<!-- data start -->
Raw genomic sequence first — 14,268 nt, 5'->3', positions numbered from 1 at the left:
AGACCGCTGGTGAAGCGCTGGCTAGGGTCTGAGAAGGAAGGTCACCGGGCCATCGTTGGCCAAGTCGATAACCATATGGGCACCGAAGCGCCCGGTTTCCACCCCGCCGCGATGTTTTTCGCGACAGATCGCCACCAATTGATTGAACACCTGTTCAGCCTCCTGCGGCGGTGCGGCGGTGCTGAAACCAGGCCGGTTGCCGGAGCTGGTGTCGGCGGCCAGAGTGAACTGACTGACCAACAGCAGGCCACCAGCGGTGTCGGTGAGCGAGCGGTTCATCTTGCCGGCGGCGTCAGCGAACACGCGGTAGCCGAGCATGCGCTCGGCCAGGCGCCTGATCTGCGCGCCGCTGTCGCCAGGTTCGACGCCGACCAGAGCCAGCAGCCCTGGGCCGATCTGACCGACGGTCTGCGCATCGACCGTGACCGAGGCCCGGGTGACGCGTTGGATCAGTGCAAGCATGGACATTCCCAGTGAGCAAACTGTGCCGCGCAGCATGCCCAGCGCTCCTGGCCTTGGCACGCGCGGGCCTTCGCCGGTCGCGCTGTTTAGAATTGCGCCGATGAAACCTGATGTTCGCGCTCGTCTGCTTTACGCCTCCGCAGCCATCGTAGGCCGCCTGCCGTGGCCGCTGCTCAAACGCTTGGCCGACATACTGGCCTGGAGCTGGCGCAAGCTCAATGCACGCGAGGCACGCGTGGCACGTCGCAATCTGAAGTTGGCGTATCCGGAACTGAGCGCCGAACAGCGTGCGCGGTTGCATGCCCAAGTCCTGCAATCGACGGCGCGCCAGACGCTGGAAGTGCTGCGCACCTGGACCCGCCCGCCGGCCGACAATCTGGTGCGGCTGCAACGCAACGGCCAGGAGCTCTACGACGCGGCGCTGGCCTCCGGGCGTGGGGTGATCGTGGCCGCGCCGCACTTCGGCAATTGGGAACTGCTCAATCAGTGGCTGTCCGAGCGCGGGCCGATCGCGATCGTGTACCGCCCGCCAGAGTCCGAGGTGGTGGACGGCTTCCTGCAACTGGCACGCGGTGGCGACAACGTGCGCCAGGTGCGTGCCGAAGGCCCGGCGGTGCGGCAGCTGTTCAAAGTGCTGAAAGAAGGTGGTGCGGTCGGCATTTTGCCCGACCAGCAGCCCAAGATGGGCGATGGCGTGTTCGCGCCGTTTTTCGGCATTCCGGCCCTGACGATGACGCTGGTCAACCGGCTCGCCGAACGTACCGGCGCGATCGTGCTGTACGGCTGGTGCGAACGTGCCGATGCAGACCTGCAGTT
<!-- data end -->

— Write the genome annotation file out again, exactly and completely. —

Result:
Raw genomic sequence first — 14,268 nt, 5'->3', positions numbered from 1 at the left:
AGACCGCTGGTGAAGCGCTGGCTAGGGTCTGAGAAGGAAGGTCACCGGGCCATCGTTGGCCAAGTCGATAACCATATGGGCACCGAAGCGCCCGGTTTCCACCCCGCCGCGATGTTTTTCGCGACAGATCGCCACCAATTGATTGAACACCTGTTCAGCCTCCTGCGGCGGTGCGGCGGTGCTGAAACCAGGCCGGTTGCCGGAGCTGGTGTCGGCGGCCAGAGTGAACTGACTGACCAACAGCAGGCCACCAGCGGTGTCGGTGAGCGAGCGGTTCATCTTGCCGGCGGCGTCAGCGAACACGCGGTAGCCGAGCATGCGCTCGGCCAGGCGCCTGATCTGCGCGCCGCTGTCGCCAGGTTCGACGCCGACCAGAGCCAGCAGCCCTGGGCCGATCTGACCGACGGTCTGCGCATCGACCGTGACCGAGGCCCGGGTGACGCGTTGGATCAGTGCAAGCATGGACATTCCCAGTGAGCAAACTGTGCCGCGCAGCATGCCCAGCGCTCCTGGCCTTGGCACGCGCGGGCCTTCGCCGGTCGCGCTGTTTAGAATTGCGCCGATGAAACCTGATGTTCGCGCTCGTCTGCTTTACGCCTCCGCAGCCATCGTAGGCCGCCTGCCGTGGCCGCTGCTCAAACGCTTGGCCGACATACTGGCCTGGAGCTGGCGCAAGCTCAATGCACGCGAGGCACGCGTGGCACGTCGCAATCTGAAGTTGGCGTATCCGGAACTGAGCGCCGAACAGCGTGCGCGGTTGCATGCCCAAGTCCTGCAATCGACGGCGCGCCAGACGCTGGAAGTGCTGCGCACCTGGACCCGCCCGCCGGCCGACAATCTGGTGCGGCTGCAACGCAACGGCCAGGAGCTCTACGACGCGGCGCTGGCCTCCGGGCGTGGGGTGATCGTGGCCGCGCCGCACTTCGGCAATTGGGAACTGCTCAATCAGTGGCTGTCCGAGCGCGGGCCGATCGCGATCGTGTACCGCCCGCCAGAGTCCGAGGTGGTGGACGGCTTCCTGCAACTGGCACGCGGTGGCGACAACGTGCGCCAGGTGCGTGCCGAAGGCCCGGCGGTGCGGCAGCTGTTCAAAGTGCTGAAAGAAGGTGGTGCGGTCGGCATTTTGCCCGACCAGCAGCCCAAGATGGGCGATGGCGTGTTCGCGCCGTTTTTCGGCATTCCGGCCCTGACGATGACGCTGGTCAACCGGCTCGCCGAACGTACCGGCGCGATCGTGCTGTACGGCTGGTGCGAACGTGCCGATGCAGACCTGCAGTT